The alternate version is to line up your shoulders to go down the line from the forehand side, and simply rotate the shoulders forward more during the forward swing so that you hit crosscourt. Or from the backhand side, line up the shoulders to go crosscourt and go down the line. In these two cases, you are faking to the right (for a righty), but hitting to the left.

When doing these deceptive shots, note that some opponents automatically cover the wide crosscourt angle no matter how you line up your shoulders. Against this type of player you should mostly fake crosscourt before going down the line. Some might be so ingrained to cover the crosscourt angle that no deception is needed, just go down the line. But when/if they adjust to that, then you can fake the down the line and go crosscourt.

One consequence of the tendency for some opponents to cover the wide crosscourt angle is that it is sometimes less effective to fake down the line and then go crosscourt, since the opponent might be ready for that. This is especially true when doing a forehand from the backhand side, where even if you fake it down the line many opponents still guard the crosscourt angle. On the other hand, if you rotate your shoulders way back to fake down the line from the forehand side, most opponents tend to react to this down the line fake, leaving the crosscourt angle open. This is because few players over-rotate the shoulders (which is essentially what you are doing here), and so opponents are more likely to fall for this.

There are other ways of misdirecting an with your forehand. For example, you can learn to hit inside-out, where your shoulders aim left (for a righty) but your arm and wrist twist back at the last second and you go to the right, often with sidespin. However, that takes tremendous timing, and while many top players master the shot (especially when looping, where they have extra topspin to pull the shot down if it isn't timed perfectly), the simple last-second shoulder rotation allows you to get almost the same misdirection without developing the difficult timing of that inside-out shot. 






May 14, 2012 - Returning the Tomahawk Serve (or a Lefty Pendulum Serve)

Monday, May 14, 2012
by: Larry Hodges

This is the forehand serve where you serve with the racket tip up, and contact the ball on the right side so it curves to the left, and the spin makes the ball come to your right off the opponent's paddle. (This is for a righty. It's the same breaking spin as a lefty's forehand pendulum serve.) The serve normally has a combination of corkscrewspin and sidespin.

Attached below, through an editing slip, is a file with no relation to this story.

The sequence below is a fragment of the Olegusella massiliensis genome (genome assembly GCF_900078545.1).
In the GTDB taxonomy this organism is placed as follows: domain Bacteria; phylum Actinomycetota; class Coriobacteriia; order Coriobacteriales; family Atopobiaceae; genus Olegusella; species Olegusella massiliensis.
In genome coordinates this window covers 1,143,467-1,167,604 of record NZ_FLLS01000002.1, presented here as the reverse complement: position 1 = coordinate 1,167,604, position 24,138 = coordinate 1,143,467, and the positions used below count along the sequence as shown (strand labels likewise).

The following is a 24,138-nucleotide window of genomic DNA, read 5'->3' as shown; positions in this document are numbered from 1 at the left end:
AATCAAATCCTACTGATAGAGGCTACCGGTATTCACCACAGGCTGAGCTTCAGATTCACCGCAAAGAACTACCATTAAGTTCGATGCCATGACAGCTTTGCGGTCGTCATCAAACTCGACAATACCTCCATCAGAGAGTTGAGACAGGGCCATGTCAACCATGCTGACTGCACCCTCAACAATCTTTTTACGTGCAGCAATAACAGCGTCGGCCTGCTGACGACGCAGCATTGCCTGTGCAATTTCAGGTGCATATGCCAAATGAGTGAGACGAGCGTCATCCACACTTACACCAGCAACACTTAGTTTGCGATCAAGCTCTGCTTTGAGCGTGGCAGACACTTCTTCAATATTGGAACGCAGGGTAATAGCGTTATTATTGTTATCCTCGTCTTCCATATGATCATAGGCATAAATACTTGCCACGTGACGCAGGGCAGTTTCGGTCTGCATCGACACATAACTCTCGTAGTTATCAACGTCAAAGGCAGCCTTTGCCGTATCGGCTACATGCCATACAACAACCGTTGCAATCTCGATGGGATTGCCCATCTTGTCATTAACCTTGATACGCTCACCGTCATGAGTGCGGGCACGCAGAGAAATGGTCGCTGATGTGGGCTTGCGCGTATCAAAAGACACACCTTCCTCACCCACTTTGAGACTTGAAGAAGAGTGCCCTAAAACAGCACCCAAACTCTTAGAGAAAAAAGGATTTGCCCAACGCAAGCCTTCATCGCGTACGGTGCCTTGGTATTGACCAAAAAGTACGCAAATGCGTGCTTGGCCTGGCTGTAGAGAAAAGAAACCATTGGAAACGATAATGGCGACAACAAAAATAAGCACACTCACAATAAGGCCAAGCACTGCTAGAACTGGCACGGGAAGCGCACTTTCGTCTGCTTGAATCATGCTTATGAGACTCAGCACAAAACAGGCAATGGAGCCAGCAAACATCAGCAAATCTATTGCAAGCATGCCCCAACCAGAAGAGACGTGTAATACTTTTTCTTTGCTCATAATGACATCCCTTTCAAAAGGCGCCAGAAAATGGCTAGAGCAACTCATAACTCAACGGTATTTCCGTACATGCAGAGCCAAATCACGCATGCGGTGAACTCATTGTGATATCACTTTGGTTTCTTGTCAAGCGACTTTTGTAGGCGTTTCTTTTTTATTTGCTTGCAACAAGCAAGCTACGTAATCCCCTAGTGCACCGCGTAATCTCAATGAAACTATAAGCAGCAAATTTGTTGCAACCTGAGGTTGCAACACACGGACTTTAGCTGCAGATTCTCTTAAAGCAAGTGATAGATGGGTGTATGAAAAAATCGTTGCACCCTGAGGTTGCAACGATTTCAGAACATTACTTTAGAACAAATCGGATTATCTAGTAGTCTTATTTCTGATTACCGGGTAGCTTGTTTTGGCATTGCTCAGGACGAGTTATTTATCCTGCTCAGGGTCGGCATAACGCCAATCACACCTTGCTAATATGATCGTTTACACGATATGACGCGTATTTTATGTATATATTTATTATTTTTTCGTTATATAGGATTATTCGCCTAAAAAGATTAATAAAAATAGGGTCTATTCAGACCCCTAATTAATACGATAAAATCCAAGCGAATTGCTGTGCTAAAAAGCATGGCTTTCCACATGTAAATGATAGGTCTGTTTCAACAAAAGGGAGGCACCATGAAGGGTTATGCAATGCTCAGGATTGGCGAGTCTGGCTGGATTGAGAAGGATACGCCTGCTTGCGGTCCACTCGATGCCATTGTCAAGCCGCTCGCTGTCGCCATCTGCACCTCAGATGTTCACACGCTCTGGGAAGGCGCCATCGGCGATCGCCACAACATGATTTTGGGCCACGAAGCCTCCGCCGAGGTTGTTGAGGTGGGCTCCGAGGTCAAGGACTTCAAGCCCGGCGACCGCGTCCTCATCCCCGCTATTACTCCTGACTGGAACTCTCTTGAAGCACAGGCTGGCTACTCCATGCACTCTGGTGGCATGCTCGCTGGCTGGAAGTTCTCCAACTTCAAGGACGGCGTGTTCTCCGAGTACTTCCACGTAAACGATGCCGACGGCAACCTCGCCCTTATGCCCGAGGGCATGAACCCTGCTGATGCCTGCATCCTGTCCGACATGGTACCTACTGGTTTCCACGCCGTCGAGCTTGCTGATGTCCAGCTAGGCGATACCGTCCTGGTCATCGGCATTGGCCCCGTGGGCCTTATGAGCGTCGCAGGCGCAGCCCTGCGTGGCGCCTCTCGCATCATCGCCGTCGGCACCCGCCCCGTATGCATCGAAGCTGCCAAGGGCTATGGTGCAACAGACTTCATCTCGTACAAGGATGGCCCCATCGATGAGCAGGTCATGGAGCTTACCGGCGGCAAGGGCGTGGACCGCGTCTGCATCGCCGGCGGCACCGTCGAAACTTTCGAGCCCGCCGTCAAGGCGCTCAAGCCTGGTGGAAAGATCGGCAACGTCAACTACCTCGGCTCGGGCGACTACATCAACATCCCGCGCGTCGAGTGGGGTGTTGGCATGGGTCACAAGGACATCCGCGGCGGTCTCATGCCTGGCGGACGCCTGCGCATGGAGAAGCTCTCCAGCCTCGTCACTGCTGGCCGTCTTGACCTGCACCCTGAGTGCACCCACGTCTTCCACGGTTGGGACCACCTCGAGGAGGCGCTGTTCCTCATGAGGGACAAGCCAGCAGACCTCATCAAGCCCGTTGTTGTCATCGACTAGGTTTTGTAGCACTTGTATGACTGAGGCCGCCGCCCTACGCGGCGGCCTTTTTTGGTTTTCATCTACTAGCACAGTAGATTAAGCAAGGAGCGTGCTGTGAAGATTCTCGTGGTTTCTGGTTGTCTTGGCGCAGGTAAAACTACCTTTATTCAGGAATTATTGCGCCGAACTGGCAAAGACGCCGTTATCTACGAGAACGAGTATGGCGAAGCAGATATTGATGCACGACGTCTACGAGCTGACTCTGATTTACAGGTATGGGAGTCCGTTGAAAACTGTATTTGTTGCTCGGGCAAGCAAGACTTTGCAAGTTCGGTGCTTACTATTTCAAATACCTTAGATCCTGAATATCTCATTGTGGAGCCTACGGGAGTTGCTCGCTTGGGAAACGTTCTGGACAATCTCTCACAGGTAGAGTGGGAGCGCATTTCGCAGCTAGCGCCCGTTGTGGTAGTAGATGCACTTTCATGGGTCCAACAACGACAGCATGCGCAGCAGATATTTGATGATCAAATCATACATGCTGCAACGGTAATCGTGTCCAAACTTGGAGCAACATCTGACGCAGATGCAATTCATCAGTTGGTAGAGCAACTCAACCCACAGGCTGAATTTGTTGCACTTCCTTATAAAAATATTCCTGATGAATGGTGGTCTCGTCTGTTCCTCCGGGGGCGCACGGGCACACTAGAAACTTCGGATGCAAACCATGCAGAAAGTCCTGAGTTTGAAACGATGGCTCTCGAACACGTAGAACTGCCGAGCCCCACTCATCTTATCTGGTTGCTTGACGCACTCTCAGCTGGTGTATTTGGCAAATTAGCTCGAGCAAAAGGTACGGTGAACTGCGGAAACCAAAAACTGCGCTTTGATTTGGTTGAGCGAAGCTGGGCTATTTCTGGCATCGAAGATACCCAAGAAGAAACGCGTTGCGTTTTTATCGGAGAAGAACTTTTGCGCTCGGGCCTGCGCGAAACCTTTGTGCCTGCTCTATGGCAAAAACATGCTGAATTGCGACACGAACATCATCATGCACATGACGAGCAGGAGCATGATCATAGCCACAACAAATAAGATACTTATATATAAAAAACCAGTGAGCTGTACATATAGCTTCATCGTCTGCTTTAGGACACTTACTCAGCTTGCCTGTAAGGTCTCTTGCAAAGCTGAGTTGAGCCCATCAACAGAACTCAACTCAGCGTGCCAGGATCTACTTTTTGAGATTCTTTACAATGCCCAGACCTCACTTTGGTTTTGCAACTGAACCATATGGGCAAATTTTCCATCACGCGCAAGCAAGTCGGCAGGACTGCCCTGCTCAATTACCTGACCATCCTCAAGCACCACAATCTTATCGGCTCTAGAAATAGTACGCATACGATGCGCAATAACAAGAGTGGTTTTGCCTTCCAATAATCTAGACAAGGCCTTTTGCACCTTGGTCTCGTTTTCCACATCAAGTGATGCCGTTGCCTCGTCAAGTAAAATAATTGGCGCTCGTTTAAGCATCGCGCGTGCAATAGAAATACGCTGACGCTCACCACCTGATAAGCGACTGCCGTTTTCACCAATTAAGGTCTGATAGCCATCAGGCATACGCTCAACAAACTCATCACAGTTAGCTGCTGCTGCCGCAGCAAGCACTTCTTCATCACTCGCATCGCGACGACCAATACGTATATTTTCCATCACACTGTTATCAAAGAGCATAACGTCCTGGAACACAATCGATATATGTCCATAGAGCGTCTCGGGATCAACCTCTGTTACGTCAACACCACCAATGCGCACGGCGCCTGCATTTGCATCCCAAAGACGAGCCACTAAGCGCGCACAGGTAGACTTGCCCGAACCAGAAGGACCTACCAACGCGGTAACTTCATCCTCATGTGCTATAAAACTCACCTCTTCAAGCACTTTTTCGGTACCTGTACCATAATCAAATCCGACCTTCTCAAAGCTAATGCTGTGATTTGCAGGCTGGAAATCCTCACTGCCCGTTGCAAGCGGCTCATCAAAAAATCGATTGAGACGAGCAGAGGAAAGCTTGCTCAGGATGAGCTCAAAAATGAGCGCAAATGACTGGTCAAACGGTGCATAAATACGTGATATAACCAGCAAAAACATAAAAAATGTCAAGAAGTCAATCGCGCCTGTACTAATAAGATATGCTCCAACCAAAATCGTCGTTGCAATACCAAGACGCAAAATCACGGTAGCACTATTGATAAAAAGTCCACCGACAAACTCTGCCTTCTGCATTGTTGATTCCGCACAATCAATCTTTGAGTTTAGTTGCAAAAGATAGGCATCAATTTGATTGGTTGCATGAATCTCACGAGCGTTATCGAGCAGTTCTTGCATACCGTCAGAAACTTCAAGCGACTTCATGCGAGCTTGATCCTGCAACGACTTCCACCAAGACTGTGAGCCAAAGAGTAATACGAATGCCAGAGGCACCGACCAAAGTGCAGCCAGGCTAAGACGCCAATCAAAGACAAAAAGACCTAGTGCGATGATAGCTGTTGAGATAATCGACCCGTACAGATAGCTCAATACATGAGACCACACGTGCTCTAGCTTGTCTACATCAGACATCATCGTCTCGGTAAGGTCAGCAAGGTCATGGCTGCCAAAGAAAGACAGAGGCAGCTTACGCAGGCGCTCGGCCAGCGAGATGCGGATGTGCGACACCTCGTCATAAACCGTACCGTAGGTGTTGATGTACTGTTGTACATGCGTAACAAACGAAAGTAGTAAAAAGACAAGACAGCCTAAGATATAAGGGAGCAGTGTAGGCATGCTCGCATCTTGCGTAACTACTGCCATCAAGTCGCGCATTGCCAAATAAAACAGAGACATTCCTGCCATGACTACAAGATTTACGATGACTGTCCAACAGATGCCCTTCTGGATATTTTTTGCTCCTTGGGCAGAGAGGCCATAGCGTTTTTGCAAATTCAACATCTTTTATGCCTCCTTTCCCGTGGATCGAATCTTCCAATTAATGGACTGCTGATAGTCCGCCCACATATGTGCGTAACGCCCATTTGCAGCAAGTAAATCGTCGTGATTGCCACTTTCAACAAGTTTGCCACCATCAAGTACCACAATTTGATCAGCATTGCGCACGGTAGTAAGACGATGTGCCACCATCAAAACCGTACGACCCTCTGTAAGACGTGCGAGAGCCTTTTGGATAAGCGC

It's awkward for many to take a ball spinning away from them on the forehand side and aim to their right, especially if the ball is short - try it and you'll see. Until you reach the advanced levels, nearly everyone returns this serve crosscourt toward the opponent's forehand side, and often they miss by going off the side to their left, or they allow the opponent to camp out on the forehand side.

Now think about this. Have you ever missed returning this serve by returning off the right side? Probably not. So just take it down the line, to the backhand, knowing the sidespin will keep you from going off the side. Contact the back of the ball, perhaps slightly on the left side, so that the ball goes to the right, down the line.

Keep the racket relatively high - don't lower it as you chase after it as it bounces and spins away from you, or you'll end up lifting the ball high or off the end. Better still, don't chase after it - anticipate the ball jumping away from you and be waiting for it, like a hunter ambushing his prey. It's often this last-second reaching for the ball that both loses control and forces the receiver to hit the ball on the right side, thereby making down-the-line returns impossible, with many returns going off the side to the left.

When the tomahawk serve is deep, it is often easier to loop down the line because by doing so you don't have to overcome the incoming sidespin so much.   When looping this type of sidespin crosscourt you contact the ball somewhat on the far side (the right side of the ball), going with the incoming spin, and so you have to overpower it. It's almost like looping against a backspin. If you take it down the line, you contact the ball more on the back, and so you are going against the spin, and so it's like looping a topspin. Just as when looping against topspin you don't have to lift the ball much when going down the line, so the table isn't in the way, and you don't have to overcome the incoming spin as you'd do against a backspin.

Because the table is in the way, many players compensate by rolling the ball back softly. If you place it well, you can get away with this. However, another way to handle this is to loop it aggressively, so you don't have to lower the racket below table level, so the table isn't in your way. This especially works if you loop crosscourt, since you may be able to backswing from the right side of the table. If you loop down the line the table may get in the way a bit more. As noted in the previous paragraph, the key when going crosscourt is that you have to overcome the incoming spin with your own topspin.